Although this title might sound slightly mafia-esque, that’s not at all what sparked this post. This post was inspired by the “Don't Trash Our Future” campaign by Clean Up Britain and the news site “In Your Area”. Now what does an anti-littering campaign have to do with sending messages through money? Well, part of this campaign is the fact that they are calling upon the British government to increase littering fines in the UK to £1000. Hot damn. The current fine in the UK stands at £150. Which has been deemed insufficient by the campaign organisers. Don’t worry if you can’t cough up that type of money, there is a community service equivalent: 100 hours of community litter picking to be precise. If you’re wondering whether that’s all, no it isn’t. The campaign also wants for the government to make it compulsory for every Council in Britain to enforce the law. You know, do their basic job essentially. Now the latter seems fair: reinforcing the law and doing your job as a result of reinforcing the law, most people can agree to that. But it’s the raising of the fine to over six-fold which raises some eyebrows. Why does throwing away a £1 can of coke cost £150 to begin with? And what’s the point of this action now costing you £1000?
Well, if we dive into the information actually provided by Clean Up Britain, the reasoning behind this campaign is quite evident. According to CUB “Britain is suffering from a litter epidemic.” Despite laws existing to keep the country [UK] clean, they are flouted or enforced on a massive scale - as recent scenes at beauty spots across the UK only serve to prove. This campaign is set up to push for changes they believe will force littering to be taken far more seriously. And a £1000 fine will do exactly that. Once you get over the initial shock of that massive amount of value, you start to take it a whole lot more seriously. About £1000 more seriously!
Don’t worry, this campaign isn’t just screaming that litter is a problem. The Don't Trash Our Future campaign is in direct response to the shocking stats revealed by a recent In Your Area survey showing that:
85% of Brits think litter to be a 'big' or 'major' problem
96% agree litter is a public health concern
64% of Brits believe the problem has worsened since lock down has eased
Most people think their council is doing a bad job of dealing with litter - on a scale of one to 10, the average was four
Over a third (34%) believe the current fine (£150) for littering is too low and should be raised to upwards of £500
90% don't know anybody who has been fined for dropping litter
If you look at those stats you can easily get into the mindset of someone who litters. And this often isn’t a person with malicious intent. This is often just someone walking through a park (possibly intoxicated) who’s primary desire is to get rid of their litter, can’t find a trash can and become impatient as a result. The fact that the £150 fine is there isn’t too much of an issue. It’s never enforced anyway. The stats bear this out. No one knows anyone who’s ever been fined for littering. Isn’t that damn (in)convenient… Now you’re probably thinking, well if the fine is never enforced and there is still a lot of littering going on with the £150 fine instated, what is raising the fine to £1000 going to do? Well, it’s going to send a message. Shock and disbelief for one. And get a discussion going second. It’s the discussion, the debating of value, and the reinforcing and reinstating of social norms (to litter is bad) that, from a behavioural science perspective, is going to make the biggest difference. Sure, even in behavioural science there have been fine and punishment systems that backfired. Everyone who’s ever dipped their toe into the waters of behavioural science knows of the Israeli Kindergarten experiment. The teachers were getting tired of having to wait for parents being late constantly to pick up their children. What did they do? Install a fine system. Parents would have to pay for being late. What happened? Did parents suddenly come on time? No, of course not. I already told you this experiment backfired. Parents who were initially a bit late, now were VERY late. They had essentially “bought” themselves the privilege of not having to rush to being on time. Oops… I don’t think this is likely to happen in this scenario. There is a difference between being late and ruining the planet. Moreover, this difference in magnitude is also reflected in the fines. I’m pretty sure the parents were not fined £1000 pounds every time they were late. There is one other issue here that needs to be addressed once more: enforcement. You can bet yourself a £1000 that the kindergarten teachers enforced the fines and collected money where they were owed some. It’s now time for local councils to do the same. This stuff is important, but it doesn’t flow naturally. It’s the enforcing of the law and the collecting of immensely high fines that sends the message that this behaviour, littering, is a deviation from acceptable, and therefore normal behaviour. Going back to social norms, they take a while to learn, but once learned, they are very difficult to unlearn. Which is exactly what you’d want in this scenario.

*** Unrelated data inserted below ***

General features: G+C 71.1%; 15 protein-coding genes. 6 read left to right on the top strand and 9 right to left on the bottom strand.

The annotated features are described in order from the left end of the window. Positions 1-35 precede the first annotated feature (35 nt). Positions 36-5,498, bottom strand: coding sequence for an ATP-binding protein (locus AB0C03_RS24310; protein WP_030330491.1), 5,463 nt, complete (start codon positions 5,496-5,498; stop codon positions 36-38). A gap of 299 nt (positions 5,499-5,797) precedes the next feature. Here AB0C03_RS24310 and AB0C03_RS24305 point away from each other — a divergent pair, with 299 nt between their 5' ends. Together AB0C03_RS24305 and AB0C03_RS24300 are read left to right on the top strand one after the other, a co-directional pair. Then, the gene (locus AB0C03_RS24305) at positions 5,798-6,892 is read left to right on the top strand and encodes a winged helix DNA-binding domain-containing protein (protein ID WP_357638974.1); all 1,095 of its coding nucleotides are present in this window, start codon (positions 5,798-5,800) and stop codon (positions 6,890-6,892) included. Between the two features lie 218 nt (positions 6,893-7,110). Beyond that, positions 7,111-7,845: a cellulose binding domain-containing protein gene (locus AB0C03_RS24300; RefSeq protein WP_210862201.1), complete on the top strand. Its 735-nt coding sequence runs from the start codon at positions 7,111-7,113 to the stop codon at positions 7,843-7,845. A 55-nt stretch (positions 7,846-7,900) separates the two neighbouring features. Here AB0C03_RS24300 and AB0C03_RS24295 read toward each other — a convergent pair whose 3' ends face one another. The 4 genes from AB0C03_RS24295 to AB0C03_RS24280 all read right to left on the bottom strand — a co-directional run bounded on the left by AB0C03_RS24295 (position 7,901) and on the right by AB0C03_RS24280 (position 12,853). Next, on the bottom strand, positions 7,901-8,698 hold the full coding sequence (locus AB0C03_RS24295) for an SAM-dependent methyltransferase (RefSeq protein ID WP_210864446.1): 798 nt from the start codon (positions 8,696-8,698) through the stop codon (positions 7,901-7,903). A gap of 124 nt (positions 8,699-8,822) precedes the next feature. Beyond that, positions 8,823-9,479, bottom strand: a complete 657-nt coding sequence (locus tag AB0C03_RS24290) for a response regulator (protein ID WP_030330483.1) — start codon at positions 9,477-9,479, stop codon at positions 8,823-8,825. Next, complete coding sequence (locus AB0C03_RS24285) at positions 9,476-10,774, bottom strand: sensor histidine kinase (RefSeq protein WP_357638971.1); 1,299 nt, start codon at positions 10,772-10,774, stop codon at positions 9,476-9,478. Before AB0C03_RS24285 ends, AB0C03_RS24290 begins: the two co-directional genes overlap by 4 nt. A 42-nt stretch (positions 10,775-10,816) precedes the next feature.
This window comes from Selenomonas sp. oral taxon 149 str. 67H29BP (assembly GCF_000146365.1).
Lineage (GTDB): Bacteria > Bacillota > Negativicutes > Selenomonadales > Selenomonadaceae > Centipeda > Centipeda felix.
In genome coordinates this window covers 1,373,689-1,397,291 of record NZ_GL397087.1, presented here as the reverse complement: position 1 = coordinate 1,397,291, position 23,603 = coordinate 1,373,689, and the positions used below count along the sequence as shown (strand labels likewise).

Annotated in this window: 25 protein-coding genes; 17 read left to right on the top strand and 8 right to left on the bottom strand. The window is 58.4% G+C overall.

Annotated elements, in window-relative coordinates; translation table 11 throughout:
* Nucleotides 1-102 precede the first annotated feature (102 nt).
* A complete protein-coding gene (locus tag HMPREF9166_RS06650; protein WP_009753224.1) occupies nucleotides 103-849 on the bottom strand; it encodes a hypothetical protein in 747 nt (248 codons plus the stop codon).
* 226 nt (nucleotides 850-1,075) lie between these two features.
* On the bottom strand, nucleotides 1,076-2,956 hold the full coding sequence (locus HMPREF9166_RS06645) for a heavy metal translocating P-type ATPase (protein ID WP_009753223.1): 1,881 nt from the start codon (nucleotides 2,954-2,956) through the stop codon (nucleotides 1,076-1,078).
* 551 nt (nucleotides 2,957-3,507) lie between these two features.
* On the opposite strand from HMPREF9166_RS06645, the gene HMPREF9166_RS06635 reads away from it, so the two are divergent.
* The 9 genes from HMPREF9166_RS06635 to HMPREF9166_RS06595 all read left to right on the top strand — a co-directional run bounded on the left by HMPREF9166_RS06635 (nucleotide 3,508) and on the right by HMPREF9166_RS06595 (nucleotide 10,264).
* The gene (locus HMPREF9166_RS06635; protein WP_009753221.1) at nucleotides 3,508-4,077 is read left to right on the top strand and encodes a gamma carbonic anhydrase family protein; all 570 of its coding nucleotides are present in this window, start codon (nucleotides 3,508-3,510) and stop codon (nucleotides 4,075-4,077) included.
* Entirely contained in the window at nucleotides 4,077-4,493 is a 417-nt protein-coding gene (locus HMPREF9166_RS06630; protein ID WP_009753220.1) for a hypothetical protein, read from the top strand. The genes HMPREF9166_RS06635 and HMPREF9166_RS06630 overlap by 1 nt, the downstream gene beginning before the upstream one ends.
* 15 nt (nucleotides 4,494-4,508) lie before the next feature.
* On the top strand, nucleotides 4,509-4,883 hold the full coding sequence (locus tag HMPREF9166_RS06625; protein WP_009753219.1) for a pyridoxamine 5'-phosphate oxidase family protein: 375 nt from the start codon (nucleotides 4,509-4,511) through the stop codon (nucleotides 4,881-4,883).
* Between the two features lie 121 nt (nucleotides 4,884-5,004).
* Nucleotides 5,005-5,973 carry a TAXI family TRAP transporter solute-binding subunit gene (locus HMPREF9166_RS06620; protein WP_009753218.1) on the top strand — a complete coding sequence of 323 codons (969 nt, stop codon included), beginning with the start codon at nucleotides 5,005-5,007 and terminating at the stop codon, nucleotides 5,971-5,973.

So how much money sends a message? I’m pretty sure £1000 will do just fine. After all, littering is an offense that does damage to the planet. It’s a costly behaviour to society. And for the joy of conducting that behaviour, you will have to cough up £1000. That sends a message alright!
If you’d like to support the “Don't Trash Our Future” campaign, please do sign the petition here, and go to the site to see how else you can contribute!